I’ve been living out of my suitcase for a little over a year now. There have been moments where I’ve stayed in one place for a month or two and other times I moved around a few times a week, but December was a whole new adventure. In 15 days I visited numerous places I never imagined visiting while exploring Morocco.
Arriving in Marrakech we were greeted by the family of one of Vincent’s colleagues, Zaihra. We stayed with them for a few days and learned that Moroccan people are some of the friendliest in the world. They are extremely hospitable, curious about your travels and where you come from.
Staying with a family is the best way to see Marrakech and experience Moroccan culture. Not only were we able to taste homemade Moroccan cuisine, we were also accompanied throughout the city by Zaihra’s nephew and niece. Seeing a city through the eyes of two people who live there, and love it, makes visiting a new city even more exciting.
Marrakech was nicknamed the “Red City” because many of the older buildings and walls throughout the medina were constructed in red sandstone. We wandered through the narrow passageways between the red walls and visited Place Jemaa el-Fnaa (the busiest plaza in Africa) both day and night.
We explored the El Badi Palace (built in 1578), visited the stunning Majorelle Garden, and spent hours wandering through the old medina where spices, soaps, plates, and carpets are piled high and vendors are sure to try to sell you something.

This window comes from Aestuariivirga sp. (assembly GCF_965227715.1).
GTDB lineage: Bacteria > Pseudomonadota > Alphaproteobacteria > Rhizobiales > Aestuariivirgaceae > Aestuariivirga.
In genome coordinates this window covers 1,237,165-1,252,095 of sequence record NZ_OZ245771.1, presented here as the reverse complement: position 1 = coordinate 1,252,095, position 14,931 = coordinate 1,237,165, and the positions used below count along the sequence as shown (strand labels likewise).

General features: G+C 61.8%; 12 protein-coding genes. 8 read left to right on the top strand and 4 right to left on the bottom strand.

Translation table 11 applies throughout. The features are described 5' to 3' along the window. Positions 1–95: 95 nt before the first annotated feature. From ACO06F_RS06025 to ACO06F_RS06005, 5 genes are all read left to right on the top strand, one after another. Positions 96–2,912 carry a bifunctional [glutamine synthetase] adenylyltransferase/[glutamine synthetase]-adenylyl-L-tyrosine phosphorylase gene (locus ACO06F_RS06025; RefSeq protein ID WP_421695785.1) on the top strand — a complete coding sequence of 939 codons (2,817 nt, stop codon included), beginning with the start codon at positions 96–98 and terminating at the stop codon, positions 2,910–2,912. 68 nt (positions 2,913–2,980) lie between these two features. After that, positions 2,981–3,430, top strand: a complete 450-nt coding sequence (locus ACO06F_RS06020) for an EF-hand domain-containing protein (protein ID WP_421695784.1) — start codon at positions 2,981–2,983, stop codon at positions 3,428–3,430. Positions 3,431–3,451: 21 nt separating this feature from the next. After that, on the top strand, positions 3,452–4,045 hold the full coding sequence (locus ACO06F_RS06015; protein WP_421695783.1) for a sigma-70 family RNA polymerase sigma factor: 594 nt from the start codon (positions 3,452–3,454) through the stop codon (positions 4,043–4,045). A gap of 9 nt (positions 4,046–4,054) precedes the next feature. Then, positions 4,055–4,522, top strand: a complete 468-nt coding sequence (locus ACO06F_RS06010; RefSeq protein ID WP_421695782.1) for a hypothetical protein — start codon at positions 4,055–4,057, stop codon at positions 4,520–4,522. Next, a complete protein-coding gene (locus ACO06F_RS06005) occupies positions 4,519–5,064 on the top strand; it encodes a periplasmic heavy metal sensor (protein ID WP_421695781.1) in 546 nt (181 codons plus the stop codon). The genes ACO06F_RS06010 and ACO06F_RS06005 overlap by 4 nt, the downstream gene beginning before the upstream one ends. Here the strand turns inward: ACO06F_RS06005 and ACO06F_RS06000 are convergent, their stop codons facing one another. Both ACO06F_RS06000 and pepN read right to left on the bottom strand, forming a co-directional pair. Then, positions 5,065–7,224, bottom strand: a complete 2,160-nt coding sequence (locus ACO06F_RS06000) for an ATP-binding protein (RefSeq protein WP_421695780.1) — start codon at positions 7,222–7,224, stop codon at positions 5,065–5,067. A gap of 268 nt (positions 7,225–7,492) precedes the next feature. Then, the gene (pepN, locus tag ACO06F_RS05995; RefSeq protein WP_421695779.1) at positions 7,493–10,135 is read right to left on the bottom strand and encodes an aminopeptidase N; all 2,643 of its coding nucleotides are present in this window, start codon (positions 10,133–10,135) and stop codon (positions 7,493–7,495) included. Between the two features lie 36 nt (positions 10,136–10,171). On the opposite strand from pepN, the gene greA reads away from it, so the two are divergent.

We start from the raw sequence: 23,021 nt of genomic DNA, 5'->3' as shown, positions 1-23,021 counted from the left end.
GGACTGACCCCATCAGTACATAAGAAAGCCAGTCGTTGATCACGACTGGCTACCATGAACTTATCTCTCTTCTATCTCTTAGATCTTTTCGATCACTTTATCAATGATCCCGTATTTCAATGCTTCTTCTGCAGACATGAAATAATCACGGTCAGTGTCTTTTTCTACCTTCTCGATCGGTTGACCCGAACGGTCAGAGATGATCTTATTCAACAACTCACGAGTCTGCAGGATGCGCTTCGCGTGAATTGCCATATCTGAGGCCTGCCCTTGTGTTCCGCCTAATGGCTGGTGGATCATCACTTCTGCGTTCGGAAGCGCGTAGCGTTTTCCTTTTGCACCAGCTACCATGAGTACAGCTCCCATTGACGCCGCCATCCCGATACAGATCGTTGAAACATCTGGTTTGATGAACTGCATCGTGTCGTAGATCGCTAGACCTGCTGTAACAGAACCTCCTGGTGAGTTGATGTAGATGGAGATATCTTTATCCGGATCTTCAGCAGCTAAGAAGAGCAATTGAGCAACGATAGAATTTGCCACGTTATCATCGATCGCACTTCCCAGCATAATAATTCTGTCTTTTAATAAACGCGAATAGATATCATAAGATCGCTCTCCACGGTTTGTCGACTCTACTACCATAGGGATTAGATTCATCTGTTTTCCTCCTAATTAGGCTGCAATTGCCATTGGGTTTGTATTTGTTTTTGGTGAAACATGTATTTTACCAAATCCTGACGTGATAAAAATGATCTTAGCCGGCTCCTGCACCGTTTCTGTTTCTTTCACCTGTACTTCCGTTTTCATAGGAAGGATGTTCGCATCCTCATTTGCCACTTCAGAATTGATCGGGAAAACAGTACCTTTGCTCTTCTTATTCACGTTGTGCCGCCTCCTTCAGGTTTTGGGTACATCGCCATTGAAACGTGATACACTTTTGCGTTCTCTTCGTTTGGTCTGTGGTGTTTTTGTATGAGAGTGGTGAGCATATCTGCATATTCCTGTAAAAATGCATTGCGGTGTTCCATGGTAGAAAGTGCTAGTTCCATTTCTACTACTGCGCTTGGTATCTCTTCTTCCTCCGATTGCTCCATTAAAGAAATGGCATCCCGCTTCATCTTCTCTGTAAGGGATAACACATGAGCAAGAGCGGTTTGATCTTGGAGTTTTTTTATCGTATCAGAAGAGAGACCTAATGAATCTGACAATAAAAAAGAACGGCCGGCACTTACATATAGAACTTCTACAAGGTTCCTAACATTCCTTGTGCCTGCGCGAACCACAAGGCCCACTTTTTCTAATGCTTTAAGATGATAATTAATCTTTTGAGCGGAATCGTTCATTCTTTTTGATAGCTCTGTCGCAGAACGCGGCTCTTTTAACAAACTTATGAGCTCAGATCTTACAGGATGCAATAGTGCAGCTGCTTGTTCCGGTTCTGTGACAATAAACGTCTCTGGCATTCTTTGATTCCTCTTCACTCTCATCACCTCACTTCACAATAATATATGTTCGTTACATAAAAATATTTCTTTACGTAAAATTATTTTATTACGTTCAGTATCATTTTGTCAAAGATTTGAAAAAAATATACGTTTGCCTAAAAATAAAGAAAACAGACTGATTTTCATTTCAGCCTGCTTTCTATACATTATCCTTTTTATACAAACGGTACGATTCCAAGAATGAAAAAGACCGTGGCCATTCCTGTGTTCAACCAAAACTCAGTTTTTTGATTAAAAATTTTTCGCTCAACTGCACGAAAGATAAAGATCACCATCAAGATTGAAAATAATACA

Marrakech is undeniably busy – the roads are filled with taxis, camels, horse-drawn carriages, motorbikes and donkeys with trailers. When looking at the narrow streets of the medina for the first time I never imagined donkeys pulling trailers and motorbikes would pass through, but they do – and quickly at that!
Orange trees are everywhere in Marrakech – you can find a large glass of fresh squeezed orange juice anywhere in the city, the best was at Place Jemaa el-Fnaa. In the evening the plaza comes alive with music, and food stalls where you watch your meal being cooked. Although I loved all of the food we tasted in Marrakech, I found myself missing a fork sometimes. Silverware isn’t used in Morocco; instead they use Moroccan bread as their utensils.